The Department of Labor's Job Corps is the nation's largest residential, educational, career and technical training program for low-income youth.
Illegal drugs are not allowed at Job Corps' centers, and students must be tested for drug use when they arrive. Students testing positive must receive drug intervention services—to help them understand their substance use and how to abstain from it—and be retested. Students who test positive again must leave the program.
However, these centers have had difficulties retaining qualified drug intervention specialists. We recommended that Labor address hiring challenges at these centers.
What GAO Found
Although four of the six selected Job Corps centers' safety and security protocols GAO reviewed included required elements to prevent illegal drugs from entering their campuses, two centers' protocol documents did not, but were approved by the Department of Labor (DOL). DOL national officials told GAO that they provide guidance on minimum requirements for the protocol documents, and the regions should not approve documents omitting required elements. However, GAO found that the broad guidance lacked the written procedures needed for regional offices to identify missing elements. Without such procedures, regional officials may continue to approve incomplete protocol documents, diminishing centers' efforts to prevent drugs from entering their campuses.
In program year 2018, 30 percent of students tested positive for drug use on program entry, and 61 percent of these students subsequently tested negative during follow-up drug tests, according to GAO's analysis (see figure). About 51 percent of these students completed an educational or technical training credential, compared to about 58 percent of students who tested negative for drug use on entry. After drug tests administered at entry to all students and follow-up drug tests for students testing positive at entry, students are not tested again unless there is reasonable suspicion of drug use.
Drug Test Results for Students Who Enrolled in Job Corps in Program Year 2018
Difficulties recruiting and retaining qualified specialists negatively affect a center's ability to provide intervention services to students who test positive for drugs, according to officials GAO interviewed in five of six selected centers. DOL requires intervention specialists to have a drug abuse counseling certification in the state where the center is located, but allows centers to waive the certification requirement for one year. Some centers used waivers over consecutive years, according to DOL information, indicating prolonged challenges recruiting certified specialists and retaining those hired using a waiver. DOL officials said the agency has not assessed specific options to address these hiring challenges. This would help ensure that centers are positioned to provide intervention services to help students successfully complete the program.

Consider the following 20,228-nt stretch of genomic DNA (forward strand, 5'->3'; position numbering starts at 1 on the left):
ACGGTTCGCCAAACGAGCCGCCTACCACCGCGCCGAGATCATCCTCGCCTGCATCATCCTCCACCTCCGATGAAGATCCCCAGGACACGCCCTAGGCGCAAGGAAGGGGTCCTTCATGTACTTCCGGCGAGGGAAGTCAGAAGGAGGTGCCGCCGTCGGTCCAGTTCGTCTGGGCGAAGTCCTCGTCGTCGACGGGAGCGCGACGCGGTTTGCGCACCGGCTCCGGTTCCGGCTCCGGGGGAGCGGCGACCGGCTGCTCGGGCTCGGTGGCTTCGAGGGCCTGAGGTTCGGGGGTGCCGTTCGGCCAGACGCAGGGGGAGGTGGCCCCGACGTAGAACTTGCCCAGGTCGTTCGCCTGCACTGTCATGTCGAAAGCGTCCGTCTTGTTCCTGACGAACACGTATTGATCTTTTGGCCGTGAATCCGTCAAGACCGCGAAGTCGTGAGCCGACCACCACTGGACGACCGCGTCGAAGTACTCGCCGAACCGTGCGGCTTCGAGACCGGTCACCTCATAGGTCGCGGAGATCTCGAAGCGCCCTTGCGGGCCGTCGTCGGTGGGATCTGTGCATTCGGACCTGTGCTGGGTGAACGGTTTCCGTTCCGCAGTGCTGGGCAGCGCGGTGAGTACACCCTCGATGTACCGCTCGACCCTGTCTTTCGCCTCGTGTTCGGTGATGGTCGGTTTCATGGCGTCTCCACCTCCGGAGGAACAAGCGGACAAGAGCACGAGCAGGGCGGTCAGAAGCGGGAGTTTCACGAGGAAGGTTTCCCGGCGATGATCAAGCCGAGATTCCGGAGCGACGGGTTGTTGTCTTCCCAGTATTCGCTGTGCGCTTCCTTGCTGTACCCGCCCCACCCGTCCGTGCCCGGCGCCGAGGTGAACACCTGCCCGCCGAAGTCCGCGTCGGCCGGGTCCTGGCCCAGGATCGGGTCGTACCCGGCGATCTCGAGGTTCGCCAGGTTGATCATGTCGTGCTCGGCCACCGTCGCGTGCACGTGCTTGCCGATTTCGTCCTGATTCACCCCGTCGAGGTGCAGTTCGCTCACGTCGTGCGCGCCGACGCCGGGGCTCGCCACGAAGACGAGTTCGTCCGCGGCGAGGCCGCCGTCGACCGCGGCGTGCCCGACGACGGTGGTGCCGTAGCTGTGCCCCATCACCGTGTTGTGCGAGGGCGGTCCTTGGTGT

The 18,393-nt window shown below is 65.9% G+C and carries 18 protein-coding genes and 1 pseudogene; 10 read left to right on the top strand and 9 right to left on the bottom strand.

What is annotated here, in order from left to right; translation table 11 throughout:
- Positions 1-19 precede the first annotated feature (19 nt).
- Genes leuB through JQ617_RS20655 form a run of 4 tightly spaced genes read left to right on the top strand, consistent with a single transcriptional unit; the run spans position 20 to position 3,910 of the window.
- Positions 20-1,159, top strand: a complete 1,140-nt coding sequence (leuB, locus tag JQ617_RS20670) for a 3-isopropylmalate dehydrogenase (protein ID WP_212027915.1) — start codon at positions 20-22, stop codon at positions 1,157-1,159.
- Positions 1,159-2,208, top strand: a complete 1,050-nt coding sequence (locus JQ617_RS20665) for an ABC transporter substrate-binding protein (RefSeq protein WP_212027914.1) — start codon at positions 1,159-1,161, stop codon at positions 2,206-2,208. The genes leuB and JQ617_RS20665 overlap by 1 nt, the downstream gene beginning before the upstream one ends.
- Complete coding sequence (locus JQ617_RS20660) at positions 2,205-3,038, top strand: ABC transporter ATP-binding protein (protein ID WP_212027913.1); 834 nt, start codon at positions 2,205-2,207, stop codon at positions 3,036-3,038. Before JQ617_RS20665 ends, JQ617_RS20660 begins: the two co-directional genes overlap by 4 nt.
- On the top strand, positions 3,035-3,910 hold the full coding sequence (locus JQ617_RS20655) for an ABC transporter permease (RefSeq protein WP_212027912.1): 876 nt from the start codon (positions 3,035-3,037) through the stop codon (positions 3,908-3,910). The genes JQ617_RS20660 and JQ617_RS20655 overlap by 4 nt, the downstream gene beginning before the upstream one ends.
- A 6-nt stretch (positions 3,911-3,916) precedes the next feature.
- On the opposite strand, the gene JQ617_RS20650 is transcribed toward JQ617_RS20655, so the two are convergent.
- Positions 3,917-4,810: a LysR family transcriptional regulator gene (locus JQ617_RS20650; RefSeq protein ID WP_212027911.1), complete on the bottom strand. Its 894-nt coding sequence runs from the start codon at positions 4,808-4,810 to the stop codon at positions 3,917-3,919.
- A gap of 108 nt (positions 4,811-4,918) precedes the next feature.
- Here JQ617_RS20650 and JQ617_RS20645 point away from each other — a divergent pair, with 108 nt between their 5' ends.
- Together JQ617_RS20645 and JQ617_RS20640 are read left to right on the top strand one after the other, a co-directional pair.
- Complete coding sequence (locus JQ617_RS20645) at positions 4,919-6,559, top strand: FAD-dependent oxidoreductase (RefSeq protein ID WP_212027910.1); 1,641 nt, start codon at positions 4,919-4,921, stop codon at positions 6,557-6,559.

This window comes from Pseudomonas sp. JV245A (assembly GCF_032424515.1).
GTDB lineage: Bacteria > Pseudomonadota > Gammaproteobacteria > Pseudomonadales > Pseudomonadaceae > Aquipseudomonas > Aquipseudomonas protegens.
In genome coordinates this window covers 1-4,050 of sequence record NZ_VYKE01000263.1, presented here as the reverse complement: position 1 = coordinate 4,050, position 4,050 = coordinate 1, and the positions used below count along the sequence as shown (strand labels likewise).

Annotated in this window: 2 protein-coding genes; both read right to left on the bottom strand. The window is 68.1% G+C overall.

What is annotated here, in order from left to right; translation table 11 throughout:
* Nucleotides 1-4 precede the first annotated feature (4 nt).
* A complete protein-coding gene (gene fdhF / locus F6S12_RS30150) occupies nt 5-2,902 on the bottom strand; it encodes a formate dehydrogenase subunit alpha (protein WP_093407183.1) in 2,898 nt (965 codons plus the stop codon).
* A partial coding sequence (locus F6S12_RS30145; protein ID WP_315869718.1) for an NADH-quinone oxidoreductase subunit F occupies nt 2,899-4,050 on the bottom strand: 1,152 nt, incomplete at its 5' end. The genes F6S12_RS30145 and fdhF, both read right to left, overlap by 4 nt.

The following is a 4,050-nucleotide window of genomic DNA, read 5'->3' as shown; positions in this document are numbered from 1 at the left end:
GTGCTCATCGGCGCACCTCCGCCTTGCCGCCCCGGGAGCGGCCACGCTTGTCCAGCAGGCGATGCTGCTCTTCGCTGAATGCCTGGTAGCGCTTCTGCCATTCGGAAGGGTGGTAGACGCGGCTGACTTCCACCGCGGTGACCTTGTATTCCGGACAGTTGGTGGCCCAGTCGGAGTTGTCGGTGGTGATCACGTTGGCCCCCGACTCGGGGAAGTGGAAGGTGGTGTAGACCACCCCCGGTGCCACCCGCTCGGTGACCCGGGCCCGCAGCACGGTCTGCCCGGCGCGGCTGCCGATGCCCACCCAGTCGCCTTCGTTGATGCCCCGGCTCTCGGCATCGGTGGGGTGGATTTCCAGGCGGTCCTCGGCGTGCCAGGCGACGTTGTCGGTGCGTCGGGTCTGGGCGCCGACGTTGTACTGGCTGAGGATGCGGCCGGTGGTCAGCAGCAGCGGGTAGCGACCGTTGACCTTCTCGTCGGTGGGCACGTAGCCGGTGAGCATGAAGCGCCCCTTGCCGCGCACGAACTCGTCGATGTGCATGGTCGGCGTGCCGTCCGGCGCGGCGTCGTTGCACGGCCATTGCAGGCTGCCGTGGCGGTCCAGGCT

Why GAO Did This Study
Job Corps centers must ensure federally illegal drugs are not permitted on campus, and are required to test students for drug use within 48 hours of their arrival. Students testing positive must receive intervention services and be retested 37 to 40 days later. A subsequent positive test result is grounds for termination from the program.
GAO was asked to review Job Corps. Among other objectives, GAO examined (1) the extent to which selected Job Corps centers' safety and security protocol documents included minimum requirements, (2) the progress of students testing positive for drug use, and (3) perspectives of staff at selected centers on challenges assisting students.
GAO analyzed program year 2018 (the most recent complete data prior to the COVID-19 pandemic) DOL and contractor data on drug testing and program completion. GAO also selected a nongeneralizable sample of six Job Corps centers to include a range of drug test rates, center sizes, and locations. GAO reviewed current center security protocols, interviewed officials, and distributed a student questionnaire from July through August 2022.
GAO is making three recommendations to DOL including developing procedures for reviewing and approving centers' security protocol documents and assessing actions to help centers recruit and retain drug intervention specialists. DOL agreed with GAO's recommendations.
Recommendations for Executive Action
|Employment and Training Administration||The Assistant Secretary of ETA should develop written procedures detailing the steps regional office staff need to take to review and approve Job Corps center safety and security standard operating procedures, including clarifying how to address situations in which the requirements relate to uncommon circumstances. (Recommendation 1)|
|Employment and Training Administration||The Assistant Secretary of ETA should assess actions the national Office of Job Corps can take to help centers address challenges with recruiting and retaining TEAP specialists, such as assessing possible changes to national policy that allow greater hiring flexibility. (Recommendation 2).|
|Employment and Training Administration||The Assistant Secretary of ETA should require the national Office of Job Corps to collect and monitor data on recruiting TEAP specialists using waivers and retaining those who obtain certification. (Recommendation 3).|